ELEG 662 Spring 2011

Digital Systems Seminar

ELEG 622


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Program Execution Models: What They Are and Why They Are Important


Professor Emeritus Jack B. Dennis
Computer Science and Artificial Intelligence Laboratory, MIT


A program execution model (PXM) is a precise model of program behavior on a computer system. The period of the 1960s was a time of intense work on PXMs and influenced the design of computer systems, notably the Burroughs B5000 and related systems. Once the major operating systems became established, and Personal Computers made time-sharing irrelevant, work on PXMs nearly vanished, and disappeared from university curricula and conference agendas. In this informal talk, I will review the important achievements of the 1960s and discuss their relevance to today's turmoil in computer architecture.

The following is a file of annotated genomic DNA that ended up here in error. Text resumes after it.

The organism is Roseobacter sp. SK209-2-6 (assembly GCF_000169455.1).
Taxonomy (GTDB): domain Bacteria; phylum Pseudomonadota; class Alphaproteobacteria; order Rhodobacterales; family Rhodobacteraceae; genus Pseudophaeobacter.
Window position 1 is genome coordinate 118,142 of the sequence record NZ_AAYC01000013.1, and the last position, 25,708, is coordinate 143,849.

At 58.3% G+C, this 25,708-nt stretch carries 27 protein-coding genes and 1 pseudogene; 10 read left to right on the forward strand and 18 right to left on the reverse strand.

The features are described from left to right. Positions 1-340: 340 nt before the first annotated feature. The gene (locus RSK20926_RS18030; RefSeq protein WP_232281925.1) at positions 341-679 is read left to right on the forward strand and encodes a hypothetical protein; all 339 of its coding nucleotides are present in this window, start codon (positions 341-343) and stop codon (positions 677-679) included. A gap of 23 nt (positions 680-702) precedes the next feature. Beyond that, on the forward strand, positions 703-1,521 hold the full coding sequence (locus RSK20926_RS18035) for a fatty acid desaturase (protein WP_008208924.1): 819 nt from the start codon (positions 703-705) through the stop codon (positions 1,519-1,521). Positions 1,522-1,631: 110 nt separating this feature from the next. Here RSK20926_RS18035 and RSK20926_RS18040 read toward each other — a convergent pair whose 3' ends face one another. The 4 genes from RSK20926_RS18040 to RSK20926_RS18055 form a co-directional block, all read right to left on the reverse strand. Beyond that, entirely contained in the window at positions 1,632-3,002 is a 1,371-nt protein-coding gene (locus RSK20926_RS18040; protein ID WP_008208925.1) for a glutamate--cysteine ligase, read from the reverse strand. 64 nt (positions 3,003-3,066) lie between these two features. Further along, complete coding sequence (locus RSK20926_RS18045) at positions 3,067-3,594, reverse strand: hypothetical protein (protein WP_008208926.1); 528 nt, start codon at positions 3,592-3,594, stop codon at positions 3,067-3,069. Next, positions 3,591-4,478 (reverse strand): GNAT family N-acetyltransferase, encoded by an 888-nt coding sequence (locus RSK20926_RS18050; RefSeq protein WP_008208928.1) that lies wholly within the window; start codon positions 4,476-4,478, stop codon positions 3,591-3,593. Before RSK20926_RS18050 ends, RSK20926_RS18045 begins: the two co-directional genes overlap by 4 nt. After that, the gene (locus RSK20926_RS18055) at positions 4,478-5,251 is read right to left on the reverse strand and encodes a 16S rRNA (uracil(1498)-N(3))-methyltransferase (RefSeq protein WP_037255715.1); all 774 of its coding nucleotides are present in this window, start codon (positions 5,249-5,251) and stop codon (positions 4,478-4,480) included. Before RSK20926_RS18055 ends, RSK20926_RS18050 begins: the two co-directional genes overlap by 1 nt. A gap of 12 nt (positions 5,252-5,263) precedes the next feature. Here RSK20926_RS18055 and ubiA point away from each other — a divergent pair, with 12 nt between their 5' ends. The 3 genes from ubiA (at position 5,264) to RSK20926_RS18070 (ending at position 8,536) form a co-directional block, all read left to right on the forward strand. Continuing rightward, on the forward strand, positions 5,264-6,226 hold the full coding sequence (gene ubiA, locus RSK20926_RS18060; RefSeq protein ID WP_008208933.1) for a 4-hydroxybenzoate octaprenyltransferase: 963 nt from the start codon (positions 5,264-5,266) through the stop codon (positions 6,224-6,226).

Jack B. Dennis earned the ScD in Electrical Engineering from MIT in 1958, and has been a member of the EECS Department faculty since then, except for escapades in industry between 1984 and 2001. His career has been devoted to achieving a closer relationship between computer architecture and the structure of programs users would like to run.

Prof. Dennis is a ACM Fellow, IEEE Fellow, and A Member of National Academy of Engineering.

Copyright 2010